Substratum is generally given a more prominent role, however, by those linguists for whom it is not just an academic issue but also a question of national ethnogenesis. Romanian linguists, for instance, often talk of the history of their language in geological terms. Romanian is said to consist of an autochthonous (pre-Roman Dacian) substratum, a core stratum from Latin, and a superstratum of Slavic. To some, the central problem in Balkan linguistics is the identification of pre-Roman, pre-Slavic, autochthonous elements in the Balkan languages (see Brancus 1978). In spite of much effort, not much progress has been made in this direction (Brancus 1978:374). The only records we have of the Dacian language are a handful of proper names and between 10 and 20 Dacian glosses in two Greek lists of medicinal plants (Academia R.S.R. 1969:314-316).
Al. Rosetti, the Romanian linguist who has concerned himself most with Balkan linguistics in the broader sense—that is, the study of the Sprachbund as a whole, not just the attempt to reconstruct the pre-Roman substratum—nevertheless uses the term “substrate influence”, rather loosely to designate any sort of interference between two languages (Rosetti 1978:205). This perhaps parallels the use of loaded terms like “mixed language” or “language mixture” to describe any sort of contamination between AN and Papuan languages in the New Guinea area.
Gheorghe Ivanescu, one of the principal Romanian Indo-Europeanists, holds a fascinatingly particular view that requires a substrate motivation for each and every sound change. He attacks the “neolinguist” view that phonetic changes are imitative and therefore transferable across language boundaries (1980:735). He asserts instead that a phonetic change is realized only by a change in the “base of articulation”, that is, by a change in the characteristic shape of the oral cavity at rest within a given population (1980:8). He attacks the structuralists for failing to recognize the innateness of certain articulatory tendencies, and suggests that phonetic similarities between some Caucasian languages and Romanian (such as the presence of phonemic schwa) “are to be explained by the anthropological relationship between the peoples of the Caucasus and those of the Carpathians” (1980:733).
An interesting corollary of Ivanescu’s view is that languages do not change at a constant rate. Instead, language change depends on external changes in the speaker population. The “base of articulation”, for instance, changes over time “through changes in the quantitative relationships between the component human types [of a population], as well as through mixtures with other populations, maybe even through biological mutations between one generation and the next” (1980:9).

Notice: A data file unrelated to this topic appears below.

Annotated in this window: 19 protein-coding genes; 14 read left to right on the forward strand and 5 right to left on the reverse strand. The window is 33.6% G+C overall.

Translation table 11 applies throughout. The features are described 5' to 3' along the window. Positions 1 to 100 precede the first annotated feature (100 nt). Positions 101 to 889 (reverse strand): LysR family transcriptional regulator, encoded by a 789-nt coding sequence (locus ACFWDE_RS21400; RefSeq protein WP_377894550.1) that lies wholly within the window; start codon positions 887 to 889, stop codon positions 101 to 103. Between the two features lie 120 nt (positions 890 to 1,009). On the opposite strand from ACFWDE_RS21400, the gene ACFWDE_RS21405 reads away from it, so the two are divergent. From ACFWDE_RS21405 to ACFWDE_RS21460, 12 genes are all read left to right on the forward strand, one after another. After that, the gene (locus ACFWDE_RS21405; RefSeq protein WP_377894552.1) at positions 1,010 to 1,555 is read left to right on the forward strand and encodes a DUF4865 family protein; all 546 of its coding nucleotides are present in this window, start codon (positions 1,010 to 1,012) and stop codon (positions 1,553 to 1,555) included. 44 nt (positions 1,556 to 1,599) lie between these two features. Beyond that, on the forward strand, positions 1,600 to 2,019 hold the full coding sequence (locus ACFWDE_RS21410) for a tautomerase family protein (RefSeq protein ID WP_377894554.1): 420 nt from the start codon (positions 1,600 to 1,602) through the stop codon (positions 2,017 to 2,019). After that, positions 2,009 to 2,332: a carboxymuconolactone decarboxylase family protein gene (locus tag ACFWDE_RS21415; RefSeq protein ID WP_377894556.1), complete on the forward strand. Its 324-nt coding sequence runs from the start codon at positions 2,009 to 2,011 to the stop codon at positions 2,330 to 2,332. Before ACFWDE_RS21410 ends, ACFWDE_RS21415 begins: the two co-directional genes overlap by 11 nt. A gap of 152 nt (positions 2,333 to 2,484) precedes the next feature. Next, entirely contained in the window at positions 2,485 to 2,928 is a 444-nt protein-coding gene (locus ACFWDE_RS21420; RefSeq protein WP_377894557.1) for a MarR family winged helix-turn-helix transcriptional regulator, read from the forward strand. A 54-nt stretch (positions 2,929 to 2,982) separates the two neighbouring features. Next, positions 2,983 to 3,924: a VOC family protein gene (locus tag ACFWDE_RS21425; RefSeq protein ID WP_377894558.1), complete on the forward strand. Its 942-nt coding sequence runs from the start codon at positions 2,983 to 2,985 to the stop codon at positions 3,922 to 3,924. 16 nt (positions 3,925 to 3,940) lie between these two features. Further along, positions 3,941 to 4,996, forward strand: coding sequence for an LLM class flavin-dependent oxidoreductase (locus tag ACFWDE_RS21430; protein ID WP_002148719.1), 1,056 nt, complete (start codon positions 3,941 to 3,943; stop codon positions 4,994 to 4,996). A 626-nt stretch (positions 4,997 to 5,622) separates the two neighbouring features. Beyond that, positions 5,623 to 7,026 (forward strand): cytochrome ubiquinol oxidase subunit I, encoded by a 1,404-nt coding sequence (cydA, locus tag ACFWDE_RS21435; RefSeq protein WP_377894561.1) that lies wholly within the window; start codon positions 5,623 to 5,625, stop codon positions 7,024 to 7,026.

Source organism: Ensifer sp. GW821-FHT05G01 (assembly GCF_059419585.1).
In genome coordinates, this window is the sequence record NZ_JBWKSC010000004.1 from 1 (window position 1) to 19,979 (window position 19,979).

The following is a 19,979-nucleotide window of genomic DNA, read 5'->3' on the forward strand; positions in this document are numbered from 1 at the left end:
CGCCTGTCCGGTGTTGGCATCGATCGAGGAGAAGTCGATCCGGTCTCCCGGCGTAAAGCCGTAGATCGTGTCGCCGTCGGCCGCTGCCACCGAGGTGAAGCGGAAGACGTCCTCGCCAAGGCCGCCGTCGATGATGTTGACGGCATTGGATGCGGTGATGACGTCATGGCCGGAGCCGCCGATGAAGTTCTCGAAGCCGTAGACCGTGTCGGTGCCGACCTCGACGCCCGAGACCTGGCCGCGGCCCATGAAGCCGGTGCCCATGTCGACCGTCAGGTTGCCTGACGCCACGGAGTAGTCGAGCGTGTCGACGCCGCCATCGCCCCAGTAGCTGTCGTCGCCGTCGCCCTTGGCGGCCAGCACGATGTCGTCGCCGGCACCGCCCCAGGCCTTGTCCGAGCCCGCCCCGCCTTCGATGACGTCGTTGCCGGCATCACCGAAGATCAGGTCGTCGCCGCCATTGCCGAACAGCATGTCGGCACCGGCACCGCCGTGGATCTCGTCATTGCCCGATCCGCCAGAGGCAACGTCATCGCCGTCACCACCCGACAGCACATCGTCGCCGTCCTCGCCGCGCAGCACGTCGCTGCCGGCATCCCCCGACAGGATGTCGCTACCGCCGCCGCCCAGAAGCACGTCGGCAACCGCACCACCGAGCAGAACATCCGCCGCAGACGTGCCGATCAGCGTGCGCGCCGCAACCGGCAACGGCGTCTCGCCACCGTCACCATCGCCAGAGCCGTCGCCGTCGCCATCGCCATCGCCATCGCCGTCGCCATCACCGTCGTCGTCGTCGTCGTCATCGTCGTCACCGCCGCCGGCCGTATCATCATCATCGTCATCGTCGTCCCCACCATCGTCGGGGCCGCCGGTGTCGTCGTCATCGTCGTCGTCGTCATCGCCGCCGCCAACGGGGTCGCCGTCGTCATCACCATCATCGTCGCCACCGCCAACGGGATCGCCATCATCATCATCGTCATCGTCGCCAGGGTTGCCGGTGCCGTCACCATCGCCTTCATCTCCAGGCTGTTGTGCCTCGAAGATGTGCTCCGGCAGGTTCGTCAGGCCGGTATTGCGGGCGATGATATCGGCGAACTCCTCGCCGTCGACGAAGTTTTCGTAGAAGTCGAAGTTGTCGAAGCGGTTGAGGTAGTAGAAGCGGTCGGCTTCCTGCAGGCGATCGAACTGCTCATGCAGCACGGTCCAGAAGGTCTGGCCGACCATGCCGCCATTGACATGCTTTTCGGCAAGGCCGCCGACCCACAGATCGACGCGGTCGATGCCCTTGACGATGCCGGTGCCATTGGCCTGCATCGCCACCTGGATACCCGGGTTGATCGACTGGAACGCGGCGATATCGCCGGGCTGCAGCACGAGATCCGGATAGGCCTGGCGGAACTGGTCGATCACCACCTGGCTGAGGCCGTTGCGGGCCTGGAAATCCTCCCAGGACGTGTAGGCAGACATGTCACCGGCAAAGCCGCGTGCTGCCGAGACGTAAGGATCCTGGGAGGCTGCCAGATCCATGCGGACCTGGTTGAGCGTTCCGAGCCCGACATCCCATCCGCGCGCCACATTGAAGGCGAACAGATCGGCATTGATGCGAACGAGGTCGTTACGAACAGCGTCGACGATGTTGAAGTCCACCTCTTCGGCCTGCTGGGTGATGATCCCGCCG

However, according to Ivanescu (1980:11), the “articulatory basis” of a language can be suppressed. “It does not manifest itself in those eras in which there exists an intense traffic of goods and people” (1980:11). It “cannot manifest itself either in the capitalist era or in the socialist era, except in popular speech … [It] only shows itself in eras in which there is a natural economy, thus in the primitive-commune and feudal eras” (1980:11). For instance, “the adaptation of Latin to the articulatory and psychological bases of the romanized populations, thus the birth of the Romance languages, was not possible except with the change from a trade economy during the slavery era to a natural economy during the medieval era” (1980; 11). (This “natural” economy was organized on a feudal basis in the West and on the basis of village collectives in the East [1980:11].)
A “natural” economy, however, does not allow languages to attain their “natural” condition. In a “natural” economy, divergent local bases of articulation are free to influence phonology, while divergent local temperaments are free to influence morphosyntax (1980:13). These influences are “completely avoided only in eras of intense circulation” of people and goods, thus in eras of higher technological development when unitary literary languages are born (1980:13). “[O]nly in such eras can languages completely attain their natural condition: that of relative stability” (1980: 13).
I’ve lingered over Ivanescu’s views somewhat more than might be necessary for two reasons. In the first place, we often tend to take our shared assumptions for granted. It is healthy sometimes to bring some of them into sharp relief by considering radically different viewpoints. Second, the divergence of assumptions among those of us working on New Guinea language history is relatively narrow compared to that encountered among those working on Balkan language history. Let me give a few more illustrations: